As reported by the Journal of the National Cancer Institute, October 8, 2010.

PSA Kinetics: No Substitute for Annual Biopsy in Prostate Cancer Surveillance?

By Charlie Schmidt

Medicine treats more and more men who have early-stage prostate cancer with active surveillance, whereby clinicians monitor their illness and intervene only when the pathology report indicates a worsening risk profile. But while doctors have some criteria for putting men on active surveillance, criteria for going off surveillance—i.e., deciding when the cancer needs treatment—remain ambiguous.

In the June 10 Journal of Clinical Oncology, Ashley Ross, M.D., Ph.D., and colleagues from the Johns Hopkins University School of Medicine in Baltimore reject one promising biomarker—prostate-specific antigen kinetics (PSAK)—as a substitute for annual biopsies. If the study had been positive, it might have allowed nearly a quarter of men treated under active surveillance protocols to avoid these biopsies.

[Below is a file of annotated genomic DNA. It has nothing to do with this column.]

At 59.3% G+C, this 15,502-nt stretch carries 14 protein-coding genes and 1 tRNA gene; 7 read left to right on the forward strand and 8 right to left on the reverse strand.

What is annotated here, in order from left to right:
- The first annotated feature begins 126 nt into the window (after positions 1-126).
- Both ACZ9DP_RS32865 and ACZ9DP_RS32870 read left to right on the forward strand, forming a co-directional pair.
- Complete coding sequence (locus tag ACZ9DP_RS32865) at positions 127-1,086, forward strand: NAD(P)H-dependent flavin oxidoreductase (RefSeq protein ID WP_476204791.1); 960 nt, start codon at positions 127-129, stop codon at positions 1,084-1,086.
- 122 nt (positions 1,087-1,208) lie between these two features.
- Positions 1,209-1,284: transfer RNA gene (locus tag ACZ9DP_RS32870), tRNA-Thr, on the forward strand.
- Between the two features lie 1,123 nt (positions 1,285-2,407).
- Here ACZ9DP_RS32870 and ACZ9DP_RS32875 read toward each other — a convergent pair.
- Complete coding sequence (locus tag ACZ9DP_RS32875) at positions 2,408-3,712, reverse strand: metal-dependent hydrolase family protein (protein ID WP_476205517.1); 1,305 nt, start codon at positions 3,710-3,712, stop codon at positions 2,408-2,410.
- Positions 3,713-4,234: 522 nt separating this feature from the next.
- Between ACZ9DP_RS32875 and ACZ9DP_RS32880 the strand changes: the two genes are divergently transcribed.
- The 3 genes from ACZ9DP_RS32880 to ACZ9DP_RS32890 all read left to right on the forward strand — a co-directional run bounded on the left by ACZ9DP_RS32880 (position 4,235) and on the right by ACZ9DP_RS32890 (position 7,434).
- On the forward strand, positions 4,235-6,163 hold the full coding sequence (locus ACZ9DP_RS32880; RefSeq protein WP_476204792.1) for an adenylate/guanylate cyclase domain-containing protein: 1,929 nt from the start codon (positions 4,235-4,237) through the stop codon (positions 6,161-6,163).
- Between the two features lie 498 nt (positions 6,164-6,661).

“According to our findings, the best way to see if someone needs treatment is to conduct a surveillance biopsy, and at this point, PSAK can’t supplant that,” said Ross.

Ross and his colleagues limited their analysis to very-low-risk patients, which the National Comprehensive Cancer Network (NCCN) defines as having stage T1c tumors, Gleason scores of 6 or below, PSA levels less than 10 ng/mL, fewer than three positive biopsy cores containing at most 50% cancer, and a PSA density (i.e., the amount of PSA per unit volume of prostate tissue) of less than 0.15 ng/mL/g. The researchers analyzed data from 290 patients on active surveillance from 1994 to 2008, looking for associations between biopsy results and PSAK—a measure including PSA doubling time (the time needed to double a baseline value) and PSA velocity (the change in levels from year to year). They found no association between pathology results and PSA doubling time. For PSA velocity, they report only a “marginally significant” association (P = 0.06). The authors concluded that PSAK can’t predict adverse pathology and therefore shouldn’t replace annual biopsies for very-low-risk men on active surveillance protocols.